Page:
A top aide to California Sen. Alan Cranston told the Senate Ethics Committee on Tuesday that Cranston had strong disagreements with the top thrift regulator before he ever dealt with savings and loan owner Charles H. Keating Jr.
The focus of the ethics panel's Keating Five hearings turned to an examination of Cranston's activities with testimony from Carolyn Jordan, a lawyer and Cranston's staff assistant on the Senate Banking Committee.Under questioning from Cranston's attorney, William Taylor, she said Cranston had publicly criticized then-top thrift regulator Edwin J. Gray over Gray's proposed regulation sharply limiting the ability of savings and loans to obtain so-called brokered deposits. They are large sums obtained through financial incentives that increase the institution's assets.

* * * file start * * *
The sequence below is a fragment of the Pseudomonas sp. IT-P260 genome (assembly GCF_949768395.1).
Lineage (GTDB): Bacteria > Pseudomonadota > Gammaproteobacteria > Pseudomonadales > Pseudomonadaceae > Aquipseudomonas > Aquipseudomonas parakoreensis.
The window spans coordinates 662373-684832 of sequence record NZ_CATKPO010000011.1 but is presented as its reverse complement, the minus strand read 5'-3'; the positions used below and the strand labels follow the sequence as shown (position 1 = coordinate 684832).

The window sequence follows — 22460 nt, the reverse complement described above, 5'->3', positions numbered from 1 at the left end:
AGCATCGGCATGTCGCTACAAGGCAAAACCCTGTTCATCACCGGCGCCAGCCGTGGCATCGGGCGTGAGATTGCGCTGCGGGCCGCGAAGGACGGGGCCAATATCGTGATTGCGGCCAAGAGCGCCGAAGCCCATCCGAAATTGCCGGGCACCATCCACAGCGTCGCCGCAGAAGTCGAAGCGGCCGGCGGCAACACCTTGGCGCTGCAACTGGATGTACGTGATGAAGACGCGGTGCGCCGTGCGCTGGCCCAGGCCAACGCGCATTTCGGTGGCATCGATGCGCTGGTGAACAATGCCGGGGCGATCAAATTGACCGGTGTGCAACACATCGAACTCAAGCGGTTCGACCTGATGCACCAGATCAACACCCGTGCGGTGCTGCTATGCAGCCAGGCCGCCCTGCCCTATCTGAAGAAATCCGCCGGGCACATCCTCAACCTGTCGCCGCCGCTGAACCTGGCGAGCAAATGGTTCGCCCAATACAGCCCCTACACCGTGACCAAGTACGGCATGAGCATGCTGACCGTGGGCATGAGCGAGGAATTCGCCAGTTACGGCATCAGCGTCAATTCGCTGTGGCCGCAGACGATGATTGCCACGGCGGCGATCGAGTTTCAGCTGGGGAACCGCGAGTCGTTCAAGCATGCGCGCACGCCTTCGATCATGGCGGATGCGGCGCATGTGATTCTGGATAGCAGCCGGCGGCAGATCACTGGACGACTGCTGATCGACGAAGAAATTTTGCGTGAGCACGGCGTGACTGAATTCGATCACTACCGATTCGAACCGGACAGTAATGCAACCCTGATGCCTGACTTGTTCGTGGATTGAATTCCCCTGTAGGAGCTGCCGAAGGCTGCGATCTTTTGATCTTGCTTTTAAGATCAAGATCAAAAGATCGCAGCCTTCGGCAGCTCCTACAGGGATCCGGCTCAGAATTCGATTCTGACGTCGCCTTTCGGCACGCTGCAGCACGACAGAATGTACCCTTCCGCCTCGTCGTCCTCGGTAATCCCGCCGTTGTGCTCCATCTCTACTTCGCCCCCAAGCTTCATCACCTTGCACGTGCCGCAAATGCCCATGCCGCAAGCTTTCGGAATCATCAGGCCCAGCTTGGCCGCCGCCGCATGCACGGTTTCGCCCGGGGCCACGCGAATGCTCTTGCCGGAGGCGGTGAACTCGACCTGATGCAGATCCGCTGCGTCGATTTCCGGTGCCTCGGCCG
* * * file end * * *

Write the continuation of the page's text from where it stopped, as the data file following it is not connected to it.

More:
Cranston also had opposed Gray's efforts to limit thrifts' ability to make direct equity investments, she said.
Jordan cited an April 16, 1984, memo she wrote to Cranston describing Gray's efforts as "heavy-handed," and accusing Gray of threatening the savings and loan industry with higher insurance costs if it did not drop opposition to his regulatory change on brokered deposits. She said Cranston later criticized Gray in a public hearing.